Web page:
Even Miami's Republicans Want EPA's Pruitt Fired for Energy Lobbyist Scandal

Even Miami's Republicans Want EPA's Pruitt Fired for Energy Lobbyist Scandal
Gage Skidmore / Flickr
click to enlarge GAGE SKIDMORE / FLICKR
Gage Skidmore / Flickr
Environmental Protection Agency (EPA) chief Scott Pruitt for years has been a known shill for energy-industry polluters. But he might have finally committed an act so brazenly corrupt he loses his job: It turns out Pruitt was spending only $50 per day to live in a prime-location D.C. townhouse owned by the family of an ultrapowerful oil-and-utility-industry lobbyist.

The lobbying firm in question, as New Times reported last week, has accepted $1 million from Florida Power & Light and its parent company, NextEra Energy. Now the story has yet another Miami tie: Multiple South Florida Republicans in D.C. are turning on Pruitt and demanding his resignation. Both longtime Miami Congresswoman Ileana Ros-Lehtinen and her junior colleague, Carlos Curbelo, are asking Pruitt to step down. The two GOP reps have been vocal about their distaste for him since the U.S. Senate confirmed him last year. (Florida's junior senator, Marco Rubio, however, voted in favor of giving Pruitt the job.)

Ros-Lehtinen tweeted yesterday that the EPA needs a new chief:
Curbelo, who might well lose his reelection bid this year after he voted to gut Obamacare and cut taxes for the rich in 2017, also tweeted that Pruitt should resign:
It's worth noting that Ros-Lehtinen and Curbelo at least acknowledge that human-caused climate change is real and problematic — something Pruitt has refused to acknowledge at nearly every turn. That fact likely has something to do with how quickly the two jumped to demand Pruitt's ouster. Both legislators criticized him in March 2017 after he said on CNBC that he was unsure whether carbon dioxide emissions were contributing to climate change.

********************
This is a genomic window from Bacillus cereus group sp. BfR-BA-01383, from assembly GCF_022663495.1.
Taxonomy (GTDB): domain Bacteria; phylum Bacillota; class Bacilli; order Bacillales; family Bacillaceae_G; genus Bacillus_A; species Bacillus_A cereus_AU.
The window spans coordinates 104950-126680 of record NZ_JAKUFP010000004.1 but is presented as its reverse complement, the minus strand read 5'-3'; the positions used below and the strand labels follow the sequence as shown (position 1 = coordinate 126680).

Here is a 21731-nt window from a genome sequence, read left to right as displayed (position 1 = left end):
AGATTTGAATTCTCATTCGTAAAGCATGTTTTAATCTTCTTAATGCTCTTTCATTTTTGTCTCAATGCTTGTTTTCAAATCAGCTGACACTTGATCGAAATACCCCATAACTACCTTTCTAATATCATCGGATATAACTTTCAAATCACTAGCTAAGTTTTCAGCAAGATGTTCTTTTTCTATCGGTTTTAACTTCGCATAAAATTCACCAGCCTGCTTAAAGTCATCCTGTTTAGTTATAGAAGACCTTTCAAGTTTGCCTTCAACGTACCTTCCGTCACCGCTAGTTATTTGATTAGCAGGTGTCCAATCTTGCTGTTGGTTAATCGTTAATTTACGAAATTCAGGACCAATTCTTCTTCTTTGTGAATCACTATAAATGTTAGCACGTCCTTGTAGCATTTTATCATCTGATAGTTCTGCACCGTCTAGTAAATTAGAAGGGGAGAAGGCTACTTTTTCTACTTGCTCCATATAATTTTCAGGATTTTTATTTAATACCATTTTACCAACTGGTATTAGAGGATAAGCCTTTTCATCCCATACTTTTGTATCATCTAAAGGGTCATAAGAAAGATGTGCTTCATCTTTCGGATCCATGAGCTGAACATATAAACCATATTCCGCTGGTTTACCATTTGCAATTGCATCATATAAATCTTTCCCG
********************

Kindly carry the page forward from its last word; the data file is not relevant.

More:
Of course, their political responses have largely been weak and ineffectual: Ros-Lehtinen responded to Pruitt's 2017 comments by simply calling them "disconcerting and troubling." Curbelo called them "reckless." Pruitt then pretty much skated by without much media coverage for most of last year, at least compared to other Trump cabinet members.

Still, it's a testament to the reality of climate change that two of Miami's most powerful sitting Republicans are forced to admit they believe in the science. Compared to Curbelo's statements, Ros-Lehtinen's comments yesterday were likely far sincerer, because she's retiring at the end of her term and probably no longer feels the need to score points with her voting base.

Curbelo, however, is fighting for his life in a blue-leaning district after he pissed off scores of voters by supporting the GOP's attempts to roll back Obamacare and cut taxes for the rich in 2017 while failing to fight for the tens of thousands of Dreamers in South Florida.

But the ordeal this week shows the brazenness of Pruitt's corruption: According to ABC News, which broke the story, the family that runs one of the most powerful energy-and-oil-lobbying firms in America let Pruitt and his daughter rent out the family's luxury D.C. townhouse for pennies on the dollar. While Pruitt was living in that townhouse, his agency approved a natural gas pipeline project pushed for by the very lobbying firm in question, Williams & Jensen.

As multiple Trump cabinet members have learned in the past 12 months (see: Tom Price), a certain level of graft might eventually cost them their jobs.
KEEP MIAMI NEW TIMES FREE... Since we started Miami New Times, it has been defined as the free, independent voice of Miami, and we'd like to keep it that way. With local media under siege, it's more important than ever for us to rally support behind funding our local journalism. You can help by participating in our "I Support" program, allowing us to keep offering readers access to our incisive coverage of local news, food and culture with no paywalls.
Jerry Iannelli is a former staff writer for Miami New Times from 2015 to March 2020. He graduated with honors from Temple University. He then earned a master's degree in journalism from Columbia University.